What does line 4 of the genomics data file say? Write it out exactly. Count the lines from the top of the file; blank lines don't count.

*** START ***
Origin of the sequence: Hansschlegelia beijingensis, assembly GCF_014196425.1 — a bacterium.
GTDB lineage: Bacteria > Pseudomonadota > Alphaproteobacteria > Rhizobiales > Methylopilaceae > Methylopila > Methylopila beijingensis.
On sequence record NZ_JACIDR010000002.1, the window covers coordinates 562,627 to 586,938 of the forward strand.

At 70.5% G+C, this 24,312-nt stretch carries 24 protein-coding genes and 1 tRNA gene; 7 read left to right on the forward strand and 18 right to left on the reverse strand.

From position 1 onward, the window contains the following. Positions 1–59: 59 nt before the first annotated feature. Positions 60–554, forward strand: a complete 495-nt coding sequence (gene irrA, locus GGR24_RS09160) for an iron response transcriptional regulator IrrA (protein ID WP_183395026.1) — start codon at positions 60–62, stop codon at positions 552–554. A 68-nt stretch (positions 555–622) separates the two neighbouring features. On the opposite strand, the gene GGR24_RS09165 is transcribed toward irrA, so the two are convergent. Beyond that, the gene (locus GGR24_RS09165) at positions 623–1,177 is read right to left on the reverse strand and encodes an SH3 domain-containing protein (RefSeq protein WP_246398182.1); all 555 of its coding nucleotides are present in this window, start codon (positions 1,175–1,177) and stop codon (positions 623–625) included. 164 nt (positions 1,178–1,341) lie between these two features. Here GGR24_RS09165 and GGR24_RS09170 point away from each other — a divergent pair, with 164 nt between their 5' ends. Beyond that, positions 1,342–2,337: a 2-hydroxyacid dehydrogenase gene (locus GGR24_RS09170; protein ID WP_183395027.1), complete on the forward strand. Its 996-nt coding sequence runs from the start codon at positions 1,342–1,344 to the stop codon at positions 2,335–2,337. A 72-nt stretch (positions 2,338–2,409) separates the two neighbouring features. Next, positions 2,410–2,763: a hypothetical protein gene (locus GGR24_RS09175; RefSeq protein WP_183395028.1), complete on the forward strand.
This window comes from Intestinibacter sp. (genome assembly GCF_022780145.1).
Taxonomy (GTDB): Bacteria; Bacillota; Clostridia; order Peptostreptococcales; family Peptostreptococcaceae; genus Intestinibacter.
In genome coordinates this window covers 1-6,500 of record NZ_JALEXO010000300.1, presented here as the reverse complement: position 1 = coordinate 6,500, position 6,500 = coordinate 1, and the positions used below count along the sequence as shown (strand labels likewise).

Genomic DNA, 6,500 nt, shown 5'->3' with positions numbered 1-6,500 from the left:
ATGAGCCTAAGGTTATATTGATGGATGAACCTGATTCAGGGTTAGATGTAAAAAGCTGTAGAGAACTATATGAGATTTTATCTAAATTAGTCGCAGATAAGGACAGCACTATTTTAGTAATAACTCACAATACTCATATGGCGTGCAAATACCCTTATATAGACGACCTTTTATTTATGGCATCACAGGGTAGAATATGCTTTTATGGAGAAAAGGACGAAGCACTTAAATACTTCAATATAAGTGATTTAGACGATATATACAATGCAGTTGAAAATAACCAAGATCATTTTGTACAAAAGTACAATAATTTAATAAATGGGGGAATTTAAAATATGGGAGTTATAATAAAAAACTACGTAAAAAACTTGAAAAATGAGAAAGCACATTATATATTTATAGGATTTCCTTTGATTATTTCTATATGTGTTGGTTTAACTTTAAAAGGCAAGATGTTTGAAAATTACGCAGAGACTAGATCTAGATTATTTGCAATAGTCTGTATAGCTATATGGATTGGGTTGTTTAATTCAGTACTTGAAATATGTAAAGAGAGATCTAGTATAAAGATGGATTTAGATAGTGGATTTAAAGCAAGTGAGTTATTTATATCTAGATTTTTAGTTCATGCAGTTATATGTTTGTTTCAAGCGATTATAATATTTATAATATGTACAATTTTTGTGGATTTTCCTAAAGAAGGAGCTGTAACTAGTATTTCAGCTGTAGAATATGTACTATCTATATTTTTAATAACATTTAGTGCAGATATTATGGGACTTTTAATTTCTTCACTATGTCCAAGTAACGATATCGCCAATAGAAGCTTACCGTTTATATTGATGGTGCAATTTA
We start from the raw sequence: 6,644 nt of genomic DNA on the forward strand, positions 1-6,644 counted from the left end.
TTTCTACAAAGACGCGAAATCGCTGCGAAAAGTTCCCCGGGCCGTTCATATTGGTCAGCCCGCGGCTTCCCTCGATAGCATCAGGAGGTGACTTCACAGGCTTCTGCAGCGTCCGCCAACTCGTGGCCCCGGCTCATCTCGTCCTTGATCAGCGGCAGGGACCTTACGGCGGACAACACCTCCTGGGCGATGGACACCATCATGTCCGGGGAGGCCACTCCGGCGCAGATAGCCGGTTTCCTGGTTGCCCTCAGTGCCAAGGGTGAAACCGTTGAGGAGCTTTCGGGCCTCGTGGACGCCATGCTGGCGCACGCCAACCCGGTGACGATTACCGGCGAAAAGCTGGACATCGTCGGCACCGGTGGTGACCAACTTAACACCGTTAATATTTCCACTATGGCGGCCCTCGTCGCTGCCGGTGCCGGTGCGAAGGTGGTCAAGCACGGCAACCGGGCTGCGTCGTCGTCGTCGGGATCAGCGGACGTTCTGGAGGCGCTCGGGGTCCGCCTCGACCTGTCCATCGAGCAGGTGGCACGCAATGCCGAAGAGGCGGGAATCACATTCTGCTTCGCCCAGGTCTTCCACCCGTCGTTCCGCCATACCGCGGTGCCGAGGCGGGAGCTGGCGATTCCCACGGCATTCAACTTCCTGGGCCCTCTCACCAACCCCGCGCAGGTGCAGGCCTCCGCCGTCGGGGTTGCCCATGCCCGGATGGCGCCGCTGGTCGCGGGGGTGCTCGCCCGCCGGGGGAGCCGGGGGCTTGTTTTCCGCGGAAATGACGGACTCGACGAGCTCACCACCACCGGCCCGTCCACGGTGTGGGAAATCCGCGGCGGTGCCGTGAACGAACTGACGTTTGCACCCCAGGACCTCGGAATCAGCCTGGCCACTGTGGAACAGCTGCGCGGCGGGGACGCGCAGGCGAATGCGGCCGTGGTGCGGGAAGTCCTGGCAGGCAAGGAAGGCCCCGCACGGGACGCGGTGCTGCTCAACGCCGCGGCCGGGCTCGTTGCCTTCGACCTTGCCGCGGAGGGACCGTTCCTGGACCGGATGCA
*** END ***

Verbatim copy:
At 70.5% G+C, this 24,312-nt stretch carries 24 protein-coding genes and 1 tRNA gene; 7 read left to right on the forward strand and 18 right to left on the reverse strand.